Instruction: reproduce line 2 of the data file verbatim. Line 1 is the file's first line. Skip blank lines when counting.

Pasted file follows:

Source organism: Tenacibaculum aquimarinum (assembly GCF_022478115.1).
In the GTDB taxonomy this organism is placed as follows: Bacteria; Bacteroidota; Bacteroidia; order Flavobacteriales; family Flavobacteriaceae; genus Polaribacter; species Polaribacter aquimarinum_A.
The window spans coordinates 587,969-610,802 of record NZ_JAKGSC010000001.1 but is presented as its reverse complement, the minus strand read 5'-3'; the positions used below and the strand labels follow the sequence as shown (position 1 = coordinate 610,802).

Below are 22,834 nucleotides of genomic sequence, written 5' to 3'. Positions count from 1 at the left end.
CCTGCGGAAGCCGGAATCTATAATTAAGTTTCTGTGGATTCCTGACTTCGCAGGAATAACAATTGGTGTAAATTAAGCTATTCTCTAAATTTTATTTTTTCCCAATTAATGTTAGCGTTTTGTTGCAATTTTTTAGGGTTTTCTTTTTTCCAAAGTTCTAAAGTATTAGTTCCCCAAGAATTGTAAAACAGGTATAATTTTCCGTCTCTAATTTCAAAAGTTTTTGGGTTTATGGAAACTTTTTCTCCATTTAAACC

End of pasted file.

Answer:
In the GTDB taxonomy this organism is placed as follows: Bacteria; Bacteroidota; Bacteroidia; order Flavobacteriales; family Flavobacteriaceae; genus Polaribacter; species Polaribacter aquimarinum_A.